Butler County Times Gazette
  • Documents: Evidence flimsy in suburban drug raid

  • A Kansas couple who waited a year to find out why sheriff's deputies raided their home in search of drugs said they're relieved to finally have answers but disturbed that agents targeted their home based on what they called flimsy evidence.
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  • A Kansas couple who waited a year to find out why sheriff's deputies raided their home in search of drugs said they're relieved to finally have answers but disturbed that agents targeted their home based on what they called flimsy evidence.
    The Leawood home of Robert and Adlynn Harte was one of 10 homes raided on April 20, 2012, a date celebrated by some as a marijuana holiday, The Kansas City Star (http://bit.ly/ZACQ0H ).
    During the raid, Robert Harte was forced to lie shirtless on the foyer floor while a deputy with an assault rifle stood over him, according to a lawsuit filed by the Hartes. Their children, a 7-year-old girl and 13-year-old boy, were home and were terrified by the raid, the couple said.
    The couple wasn't charged, and they sued for records after the Johnson County Sheriff's Office refused to tell them why deputies raided their home. The records were released last week, and the Hartes are glad that friends and neighbors in their upscale subdivision know deputies had no evidence against them.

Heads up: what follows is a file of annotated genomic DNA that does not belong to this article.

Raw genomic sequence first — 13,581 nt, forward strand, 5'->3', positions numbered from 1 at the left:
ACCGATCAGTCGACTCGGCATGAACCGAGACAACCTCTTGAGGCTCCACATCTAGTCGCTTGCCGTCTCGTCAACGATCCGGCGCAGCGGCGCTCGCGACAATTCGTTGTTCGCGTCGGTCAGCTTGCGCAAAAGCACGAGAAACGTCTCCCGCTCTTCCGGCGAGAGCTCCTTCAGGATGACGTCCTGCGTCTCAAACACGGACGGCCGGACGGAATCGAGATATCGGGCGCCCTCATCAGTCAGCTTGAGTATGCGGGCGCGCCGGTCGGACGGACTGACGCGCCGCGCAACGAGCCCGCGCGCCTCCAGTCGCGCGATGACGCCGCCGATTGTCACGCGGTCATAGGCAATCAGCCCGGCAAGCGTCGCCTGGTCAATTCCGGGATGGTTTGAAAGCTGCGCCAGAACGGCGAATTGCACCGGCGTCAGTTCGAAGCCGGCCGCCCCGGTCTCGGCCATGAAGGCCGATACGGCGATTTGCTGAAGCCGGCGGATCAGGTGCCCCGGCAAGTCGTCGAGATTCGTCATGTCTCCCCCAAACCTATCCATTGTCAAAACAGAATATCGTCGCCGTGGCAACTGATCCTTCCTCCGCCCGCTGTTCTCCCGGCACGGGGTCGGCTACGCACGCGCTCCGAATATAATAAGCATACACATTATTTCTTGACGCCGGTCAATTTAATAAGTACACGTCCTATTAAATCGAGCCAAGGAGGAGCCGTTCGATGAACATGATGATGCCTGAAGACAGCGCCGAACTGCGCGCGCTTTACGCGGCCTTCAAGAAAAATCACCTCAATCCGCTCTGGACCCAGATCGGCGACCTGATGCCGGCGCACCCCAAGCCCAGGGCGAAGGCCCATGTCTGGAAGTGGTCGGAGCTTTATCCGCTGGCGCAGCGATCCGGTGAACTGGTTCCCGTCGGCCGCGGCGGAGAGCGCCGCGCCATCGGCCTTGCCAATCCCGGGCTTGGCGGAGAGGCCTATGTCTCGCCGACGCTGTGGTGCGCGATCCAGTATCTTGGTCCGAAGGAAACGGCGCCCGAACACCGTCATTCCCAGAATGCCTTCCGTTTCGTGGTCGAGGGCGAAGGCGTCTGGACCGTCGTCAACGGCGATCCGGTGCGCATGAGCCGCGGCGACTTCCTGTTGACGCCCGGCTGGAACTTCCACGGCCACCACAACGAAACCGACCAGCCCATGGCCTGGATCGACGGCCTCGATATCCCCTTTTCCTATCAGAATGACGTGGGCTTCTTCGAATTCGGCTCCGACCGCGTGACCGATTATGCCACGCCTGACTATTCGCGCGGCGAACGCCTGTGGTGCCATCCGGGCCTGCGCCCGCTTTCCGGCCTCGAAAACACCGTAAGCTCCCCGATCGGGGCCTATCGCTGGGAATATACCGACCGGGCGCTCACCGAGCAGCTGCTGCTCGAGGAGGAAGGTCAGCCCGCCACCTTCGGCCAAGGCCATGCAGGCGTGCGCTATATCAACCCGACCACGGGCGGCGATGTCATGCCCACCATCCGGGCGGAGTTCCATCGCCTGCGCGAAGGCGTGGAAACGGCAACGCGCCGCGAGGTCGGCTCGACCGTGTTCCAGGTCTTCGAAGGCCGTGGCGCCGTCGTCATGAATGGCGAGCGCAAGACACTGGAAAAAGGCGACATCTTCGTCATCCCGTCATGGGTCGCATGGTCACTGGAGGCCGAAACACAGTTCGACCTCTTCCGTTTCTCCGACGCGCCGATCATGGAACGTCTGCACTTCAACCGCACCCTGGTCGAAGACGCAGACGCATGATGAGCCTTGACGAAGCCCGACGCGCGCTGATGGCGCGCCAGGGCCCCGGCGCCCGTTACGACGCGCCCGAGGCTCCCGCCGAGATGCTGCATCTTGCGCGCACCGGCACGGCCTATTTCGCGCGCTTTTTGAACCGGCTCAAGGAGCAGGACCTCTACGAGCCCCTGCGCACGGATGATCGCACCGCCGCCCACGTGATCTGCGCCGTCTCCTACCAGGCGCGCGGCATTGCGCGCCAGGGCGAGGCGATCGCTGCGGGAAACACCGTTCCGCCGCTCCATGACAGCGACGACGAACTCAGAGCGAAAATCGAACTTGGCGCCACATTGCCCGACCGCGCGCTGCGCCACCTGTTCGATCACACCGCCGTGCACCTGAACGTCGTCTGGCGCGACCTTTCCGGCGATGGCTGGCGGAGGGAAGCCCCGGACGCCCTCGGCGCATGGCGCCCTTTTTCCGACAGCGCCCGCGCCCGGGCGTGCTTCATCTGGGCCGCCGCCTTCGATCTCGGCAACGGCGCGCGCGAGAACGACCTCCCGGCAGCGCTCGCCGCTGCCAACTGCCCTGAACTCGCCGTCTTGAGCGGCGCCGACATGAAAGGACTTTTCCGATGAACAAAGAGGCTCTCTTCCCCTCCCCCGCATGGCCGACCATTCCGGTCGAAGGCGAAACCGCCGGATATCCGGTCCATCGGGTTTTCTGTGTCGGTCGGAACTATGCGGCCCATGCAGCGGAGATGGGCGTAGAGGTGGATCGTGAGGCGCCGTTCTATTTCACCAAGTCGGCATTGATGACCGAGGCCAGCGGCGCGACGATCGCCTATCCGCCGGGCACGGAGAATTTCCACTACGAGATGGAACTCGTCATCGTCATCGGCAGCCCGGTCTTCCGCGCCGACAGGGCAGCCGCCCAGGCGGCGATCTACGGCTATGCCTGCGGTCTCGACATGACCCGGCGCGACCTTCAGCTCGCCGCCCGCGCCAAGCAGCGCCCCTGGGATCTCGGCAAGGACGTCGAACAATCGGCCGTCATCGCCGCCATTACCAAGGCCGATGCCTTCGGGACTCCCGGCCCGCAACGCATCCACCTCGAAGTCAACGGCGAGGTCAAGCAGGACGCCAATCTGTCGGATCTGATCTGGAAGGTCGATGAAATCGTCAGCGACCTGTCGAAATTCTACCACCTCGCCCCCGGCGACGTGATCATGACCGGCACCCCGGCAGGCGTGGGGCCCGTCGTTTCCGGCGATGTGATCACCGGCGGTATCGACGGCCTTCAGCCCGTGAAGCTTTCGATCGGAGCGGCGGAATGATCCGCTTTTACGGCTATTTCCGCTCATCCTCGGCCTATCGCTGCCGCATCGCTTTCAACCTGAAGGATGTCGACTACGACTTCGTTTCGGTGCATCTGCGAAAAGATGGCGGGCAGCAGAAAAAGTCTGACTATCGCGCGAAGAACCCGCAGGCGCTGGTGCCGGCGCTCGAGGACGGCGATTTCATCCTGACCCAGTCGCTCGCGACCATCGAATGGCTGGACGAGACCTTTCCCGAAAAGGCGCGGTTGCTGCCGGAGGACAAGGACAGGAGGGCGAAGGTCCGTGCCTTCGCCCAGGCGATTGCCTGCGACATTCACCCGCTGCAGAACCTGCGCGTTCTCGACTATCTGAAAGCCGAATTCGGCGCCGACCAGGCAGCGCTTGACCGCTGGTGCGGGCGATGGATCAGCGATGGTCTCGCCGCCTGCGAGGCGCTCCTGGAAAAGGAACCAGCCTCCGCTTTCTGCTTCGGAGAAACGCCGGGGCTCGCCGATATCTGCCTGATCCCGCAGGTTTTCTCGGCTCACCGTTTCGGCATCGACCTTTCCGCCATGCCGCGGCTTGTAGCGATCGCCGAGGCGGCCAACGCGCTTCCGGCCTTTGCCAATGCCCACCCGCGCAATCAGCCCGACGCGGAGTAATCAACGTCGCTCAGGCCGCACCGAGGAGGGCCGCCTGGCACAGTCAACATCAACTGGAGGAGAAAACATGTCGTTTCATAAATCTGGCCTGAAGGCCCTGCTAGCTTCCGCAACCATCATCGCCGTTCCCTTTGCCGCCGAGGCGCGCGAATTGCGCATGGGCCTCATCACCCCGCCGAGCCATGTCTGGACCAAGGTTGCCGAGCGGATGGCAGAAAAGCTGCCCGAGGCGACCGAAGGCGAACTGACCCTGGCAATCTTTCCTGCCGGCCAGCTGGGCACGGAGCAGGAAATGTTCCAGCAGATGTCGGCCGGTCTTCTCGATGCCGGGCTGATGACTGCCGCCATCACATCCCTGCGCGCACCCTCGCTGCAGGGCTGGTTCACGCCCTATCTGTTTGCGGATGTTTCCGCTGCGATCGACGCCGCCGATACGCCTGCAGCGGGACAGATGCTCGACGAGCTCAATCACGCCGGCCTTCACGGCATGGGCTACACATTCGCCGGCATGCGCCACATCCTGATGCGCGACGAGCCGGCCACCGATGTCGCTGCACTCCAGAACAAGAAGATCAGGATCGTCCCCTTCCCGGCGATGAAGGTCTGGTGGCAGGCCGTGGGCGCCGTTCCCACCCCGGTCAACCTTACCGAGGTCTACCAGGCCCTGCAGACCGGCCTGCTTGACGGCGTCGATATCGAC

"On the one hand, it's a bit of a relief to know we are not crazy, to know what actually went on," said Adlynn Harte, an attorney. "But then it is disheartening. We put our faith in law enforcement to do good police work, and we had to suffer through this for the last year."
    According to the records, a law enforcement officer saw Robert Harte and his two children visit a Kansas City, Mo., hydroponics store in August 2011. In March 2012, a Missouri State Highway Patrol sergeant told Johnson County deputies he had a record of Harte's vehicle being spotted at the store.
    A deputy later used that visit in the affidavit seeking the search warrant, saying hydroponic equipment is commonly used to grow marijuana. The Hartes said they bought the equipment to grow indoor tomatoes.
    Deputies then searched the Hartes' trash and found about a cup of a leafy green substance they believed to be marijuana in two trash bags. The deputies conducted a field test of the material and it tested positive for marijuana.
    That prompted the April raid, during which nothing incriminating was found at the home.
    A lab test conducted 10 days after the raid, and another four months later, found that the leafy material was not marijuana, according to the documents.
    "It does not look anything like marijuana leaves or stems," a lab report said.
    The Hartes think the green leafy plant material was tea, which Mrs. Harte brews every day.
    Lawrence L. Ferree III, a private attorney representing the Johnson County Sheriff's Department, said there would be no comment on the case because of potential litigation.
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